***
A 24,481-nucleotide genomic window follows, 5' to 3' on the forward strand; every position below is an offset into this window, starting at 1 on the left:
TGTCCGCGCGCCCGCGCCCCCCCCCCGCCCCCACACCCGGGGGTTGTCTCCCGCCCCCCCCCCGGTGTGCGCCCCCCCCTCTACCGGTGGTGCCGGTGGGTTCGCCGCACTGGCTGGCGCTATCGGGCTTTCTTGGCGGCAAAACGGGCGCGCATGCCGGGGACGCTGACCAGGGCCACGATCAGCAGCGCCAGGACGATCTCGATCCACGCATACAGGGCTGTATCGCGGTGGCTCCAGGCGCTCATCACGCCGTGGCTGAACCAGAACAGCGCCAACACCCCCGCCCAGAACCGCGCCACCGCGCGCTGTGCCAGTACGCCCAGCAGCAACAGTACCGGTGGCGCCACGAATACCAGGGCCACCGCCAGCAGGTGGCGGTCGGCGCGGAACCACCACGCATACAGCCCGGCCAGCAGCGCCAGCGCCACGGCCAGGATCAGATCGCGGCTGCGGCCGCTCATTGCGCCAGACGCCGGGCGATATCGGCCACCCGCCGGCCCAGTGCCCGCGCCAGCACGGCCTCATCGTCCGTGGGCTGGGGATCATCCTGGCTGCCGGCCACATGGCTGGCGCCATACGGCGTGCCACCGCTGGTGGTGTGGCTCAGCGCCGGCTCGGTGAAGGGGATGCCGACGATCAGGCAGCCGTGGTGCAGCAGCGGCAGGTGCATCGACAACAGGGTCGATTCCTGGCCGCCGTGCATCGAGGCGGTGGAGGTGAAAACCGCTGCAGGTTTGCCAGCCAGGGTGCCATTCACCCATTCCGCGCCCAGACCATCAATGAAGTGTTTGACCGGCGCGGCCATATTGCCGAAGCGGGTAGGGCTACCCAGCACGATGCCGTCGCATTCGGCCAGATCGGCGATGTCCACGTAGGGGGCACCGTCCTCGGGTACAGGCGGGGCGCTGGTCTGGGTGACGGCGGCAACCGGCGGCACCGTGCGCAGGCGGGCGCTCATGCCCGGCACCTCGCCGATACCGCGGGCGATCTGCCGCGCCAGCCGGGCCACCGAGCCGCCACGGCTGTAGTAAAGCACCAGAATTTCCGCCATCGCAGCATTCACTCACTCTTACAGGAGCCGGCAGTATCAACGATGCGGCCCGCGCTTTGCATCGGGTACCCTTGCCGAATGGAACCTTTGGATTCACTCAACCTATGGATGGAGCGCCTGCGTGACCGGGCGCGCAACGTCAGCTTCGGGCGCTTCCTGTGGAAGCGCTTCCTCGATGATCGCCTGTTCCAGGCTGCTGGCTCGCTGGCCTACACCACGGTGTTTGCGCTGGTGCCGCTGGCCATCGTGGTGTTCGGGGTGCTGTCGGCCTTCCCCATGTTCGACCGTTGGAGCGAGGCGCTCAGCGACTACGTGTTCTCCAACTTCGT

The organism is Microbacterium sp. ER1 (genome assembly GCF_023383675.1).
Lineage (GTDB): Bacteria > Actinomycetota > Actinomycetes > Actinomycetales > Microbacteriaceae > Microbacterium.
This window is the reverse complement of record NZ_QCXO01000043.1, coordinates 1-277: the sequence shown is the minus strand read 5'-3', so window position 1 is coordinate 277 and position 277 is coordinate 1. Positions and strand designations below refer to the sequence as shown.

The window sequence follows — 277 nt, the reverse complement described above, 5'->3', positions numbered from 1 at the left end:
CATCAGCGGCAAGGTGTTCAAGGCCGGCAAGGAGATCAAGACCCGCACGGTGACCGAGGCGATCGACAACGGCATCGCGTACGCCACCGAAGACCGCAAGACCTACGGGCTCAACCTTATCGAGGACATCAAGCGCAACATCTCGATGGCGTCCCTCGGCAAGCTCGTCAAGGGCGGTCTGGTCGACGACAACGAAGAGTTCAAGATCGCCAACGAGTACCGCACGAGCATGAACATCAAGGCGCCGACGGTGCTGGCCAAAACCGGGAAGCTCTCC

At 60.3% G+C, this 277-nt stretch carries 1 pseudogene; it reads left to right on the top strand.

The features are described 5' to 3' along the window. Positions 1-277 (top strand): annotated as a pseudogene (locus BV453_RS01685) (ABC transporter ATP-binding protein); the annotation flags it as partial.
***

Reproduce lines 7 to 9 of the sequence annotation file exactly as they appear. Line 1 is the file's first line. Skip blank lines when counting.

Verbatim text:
CATCAGCGGCAAGGTGTTCAAGGCCGGCAAGGAGATCAAGACCCGCACGGTGACCGAGGCGATCGACAACGGCATCGCGTACGCCACCGAAGACCGCAAGACCTACGGGCTCAACCTTATCGAGGACATCAAGCGCAACATCTCGATGGCGTCCCTCGGCAAGCTCGTCAAGGGCGGTCTGGTCGACGACAACGAAGAGTTCAAGATCGCCAACGAGTACCGCACGAGCATGAACATCAAGGCGCCGACGGTGCTGGCCAAAACCGGGAAGCTCTCC

At 60.3% G+C, this 277-nt stretch carries 1 pseudogene; it reads left to right on the top strand.

The features are described 5' to 3' along the window. Positions 1-277 (top strand): annotated as a pseudogene (locus BV453_RS01685) (ABC transporter ATP-binding protein); the annotation flags it as partial.